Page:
Your Unconscious Mind

Hello, Dr. Anita Johnston here.

I am here in Greece at the Sunken City. Somewhere beneath that water is a city, and I am going to take you with me as I go looking for it. Somewhere out there is a 5,000 year old city that was sunk by an earthquake many years ago.

I am going down in search of the Sunken City.

Amazing! The Sunken City is right here — close to shore. Strangely enough, the search I am on is not unlike the search for recovery from eating difficulties. To get lasting recovery, you have to be willing to dive deep down into the depths of your psyche, not sure what you will find, but somehow knowing there is something important there for you to see, that will bring you a greater depth and breadth of understanding. Not just about why you struggle with food and eating, but also who you are, and where you come from, and most importantly, about where you are headed in this journey through life.

Look at this ancient city that was submerged 5,000 years ago! You can see the remnants of rooms and walls that were inhabited long, long ago. This is not unlike our psyches, and our symptomology. They have a history. We have ancestors whose DNA we carry. We have layers and layers of memories of past experiences from our childhoods that have been revised over time, just as this city now has walls that have become floors that sea urchins attach to and fish swim around. This happens in our psyche whether we know it or not.

We all have an unconscious mind. An unconscious mind is that aspect of ourselves that we are not aware of, and it contains parts of ourselves that cannot be seen at a glance, any more than you can see this submerged city from sitting on the beach. Carl Jung said, “Until you make the unconscious conscious, it will direct your life, and you will call it fate.” Doesn’t that feel like the disordered eating experience? “I just can’t stop this thing that keeps happening.”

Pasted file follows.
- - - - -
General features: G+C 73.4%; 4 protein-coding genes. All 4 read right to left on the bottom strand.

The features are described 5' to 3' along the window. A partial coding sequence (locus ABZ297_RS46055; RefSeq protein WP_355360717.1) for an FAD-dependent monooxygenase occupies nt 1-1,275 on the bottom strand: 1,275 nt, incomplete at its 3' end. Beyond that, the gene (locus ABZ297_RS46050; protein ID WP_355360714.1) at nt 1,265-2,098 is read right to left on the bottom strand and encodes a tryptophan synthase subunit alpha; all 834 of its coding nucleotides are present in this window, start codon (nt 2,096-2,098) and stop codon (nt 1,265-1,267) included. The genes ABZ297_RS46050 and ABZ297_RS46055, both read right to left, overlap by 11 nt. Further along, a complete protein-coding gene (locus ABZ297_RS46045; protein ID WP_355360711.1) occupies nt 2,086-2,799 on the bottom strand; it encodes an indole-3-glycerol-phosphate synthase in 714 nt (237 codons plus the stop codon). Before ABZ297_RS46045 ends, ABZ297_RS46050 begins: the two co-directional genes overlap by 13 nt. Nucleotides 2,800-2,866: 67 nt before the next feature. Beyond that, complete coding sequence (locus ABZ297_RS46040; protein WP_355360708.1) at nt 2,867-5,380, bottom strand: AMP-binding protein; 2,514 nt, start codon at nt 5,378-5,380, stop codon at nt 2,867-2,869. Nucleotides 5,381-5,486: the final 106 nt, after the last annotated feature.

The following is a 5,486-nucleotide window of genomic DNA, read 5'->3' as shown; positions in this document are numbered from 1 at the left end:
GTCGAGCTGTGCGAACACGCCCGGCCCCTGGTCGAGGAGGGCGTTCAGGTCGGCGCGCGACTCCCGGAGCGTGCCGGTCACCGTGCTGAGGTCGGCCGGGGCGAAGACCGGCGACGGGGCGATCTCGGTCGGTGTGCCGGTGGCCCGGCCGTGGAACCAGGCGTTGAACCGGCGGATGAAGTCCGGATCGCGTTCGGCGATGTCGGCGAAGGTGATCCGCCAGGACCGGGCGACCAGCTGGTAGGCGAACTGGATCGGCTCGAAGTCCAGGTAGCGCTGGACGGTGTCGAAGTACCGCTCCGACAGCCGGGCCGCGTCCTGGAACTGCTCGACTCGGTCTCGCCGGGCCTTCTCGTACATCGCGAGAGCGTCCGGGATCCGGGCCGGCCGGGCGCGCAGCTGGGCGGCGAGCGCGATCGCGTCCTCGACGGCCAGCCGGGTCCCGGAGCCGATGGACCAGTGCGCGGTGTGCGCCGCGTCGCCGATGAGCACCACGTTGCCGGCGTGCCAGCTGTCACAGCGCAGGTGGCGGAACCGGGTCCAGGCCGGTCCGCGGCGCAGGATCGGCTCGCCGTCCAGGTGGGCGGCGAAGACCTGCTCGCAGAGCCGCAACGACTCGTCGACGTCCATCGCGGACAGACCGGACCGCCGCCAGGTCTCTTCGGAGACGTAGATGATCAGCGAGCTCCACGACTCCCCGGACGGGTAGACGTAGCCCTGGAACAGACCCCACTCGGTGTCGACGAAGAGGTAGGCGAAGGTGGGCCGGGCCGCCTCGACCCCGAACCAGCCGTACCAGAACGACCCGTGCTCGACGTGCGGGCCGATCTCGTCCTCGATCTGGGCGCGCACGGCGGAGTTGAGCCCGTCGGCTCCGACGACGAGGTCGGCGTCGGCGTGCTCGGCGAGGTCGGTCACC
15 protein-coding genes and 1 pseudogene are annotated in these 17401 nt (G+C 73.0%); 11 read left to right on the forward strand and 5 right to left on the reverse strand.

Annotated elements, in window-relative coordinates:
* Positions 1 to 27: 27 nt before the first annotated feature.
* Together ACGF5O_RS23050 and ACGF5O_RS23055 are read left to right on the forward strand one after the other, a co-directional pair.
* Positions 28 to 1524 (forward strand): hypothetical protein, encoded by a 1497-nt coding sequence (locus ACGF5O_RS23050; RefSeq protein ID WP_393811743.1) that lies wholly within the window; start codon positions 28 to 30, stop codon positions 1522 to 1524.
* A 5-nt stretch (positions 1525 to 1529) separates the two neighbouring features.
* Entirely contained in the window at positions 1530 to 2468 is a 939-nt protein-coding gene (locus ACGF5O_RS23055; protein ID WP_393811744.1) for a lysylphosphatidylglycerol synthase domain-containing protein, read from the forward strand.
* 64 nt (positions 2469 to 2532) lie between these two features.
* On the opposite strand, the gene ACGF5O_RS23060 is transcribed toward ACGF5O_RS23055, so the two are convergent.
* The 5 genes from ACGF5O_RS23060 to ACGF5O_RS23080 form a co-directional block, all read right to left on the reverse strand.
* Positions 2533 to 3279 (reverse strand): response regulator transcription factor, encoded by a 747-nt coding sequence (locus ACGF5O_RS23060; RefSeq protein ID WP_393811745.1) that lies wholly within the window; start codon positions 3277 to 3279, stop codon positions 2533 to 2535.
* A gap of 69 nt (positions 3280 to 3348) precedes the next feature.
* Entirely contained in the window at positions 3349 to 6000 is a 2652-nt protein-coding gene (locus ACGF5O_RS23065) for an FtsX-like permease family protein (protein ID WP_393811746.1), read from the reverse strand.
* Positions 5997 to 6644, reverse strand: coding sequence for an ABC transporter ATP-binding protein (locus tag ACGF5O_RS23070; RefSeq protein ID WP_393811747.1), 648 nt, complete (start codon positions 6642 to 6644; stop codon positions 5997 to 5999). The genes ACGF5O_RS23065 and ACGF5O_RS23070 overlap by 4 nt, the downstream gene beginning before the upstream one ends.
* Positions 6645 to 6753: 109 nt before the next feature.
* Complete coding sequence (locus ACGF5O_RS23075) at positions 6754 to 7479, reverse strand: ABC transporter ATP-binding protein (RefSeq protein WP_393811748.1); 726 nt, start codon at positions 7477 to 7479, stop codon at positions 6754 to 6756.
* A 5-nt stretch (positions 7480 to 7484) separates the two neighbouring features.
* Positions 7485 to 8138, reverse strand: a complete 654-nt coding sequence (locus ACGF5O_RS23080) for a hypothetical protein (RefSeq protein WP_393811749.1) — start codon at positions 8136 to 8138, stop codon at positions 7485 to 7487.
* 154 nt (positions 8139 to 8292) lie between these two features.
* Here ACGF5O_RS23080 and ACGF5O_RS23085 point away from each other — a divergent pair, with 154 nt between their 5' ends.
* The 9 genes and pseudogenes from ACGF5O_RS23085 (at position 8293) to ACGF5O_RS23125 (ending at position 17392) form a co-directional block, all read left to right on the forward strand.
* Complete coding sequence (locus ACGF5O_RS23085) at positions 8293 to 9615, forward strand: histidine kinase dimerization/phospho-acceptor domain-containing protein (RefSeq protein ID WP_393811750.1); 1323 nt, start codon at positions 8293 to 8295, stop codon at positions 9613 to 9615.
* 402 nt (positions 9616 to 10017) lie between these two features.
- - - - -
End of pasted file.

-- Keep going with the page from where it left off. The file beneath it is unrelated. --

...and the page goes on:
And look at these jars! They are called amphora, which are ancient Greek prehistoric pottery vessels, which were used as containers to store precious oils and spices. Now here’s where things get weird. The word metaphor comes from the same root word as amphora. It is used to describe a container that carries information in symbolic form. But the information is hidden in the metaphor. So, a symbol is something that may be familiar in daily life, but actually possesses specific connotations in addition to its obvious meaning. It implies something unknown or hidden from us – hidden from our conscious mind.

When you dive deep into your psyche and find the metaphor that contains the meaning for the foods that you crave or fear, when you submerge yourself in the actual meaning of your struggle with food or your weight (rather than just staying on the surface counting calories or fat grams, or watching the numbers on the scale,) that’s how you can find lasting recovery. This is where we get to understand what Jung meant when he said, “We are not what happened to us. We are who and what we choose to become.” But to get there, this requires that you bring what is unconscious, what is stored in the day to day symbolism of what you are doing with food, into the light of consciousness.

This is how you can take what appears to be your fate, and have it become your destiny.

You can see who you are meant to become in this life, and where you are meant to go.

So from Light of the Moon Cafe in Greece, until next time.

I would love to hear what you think, share a comment below!

 

Anita

 

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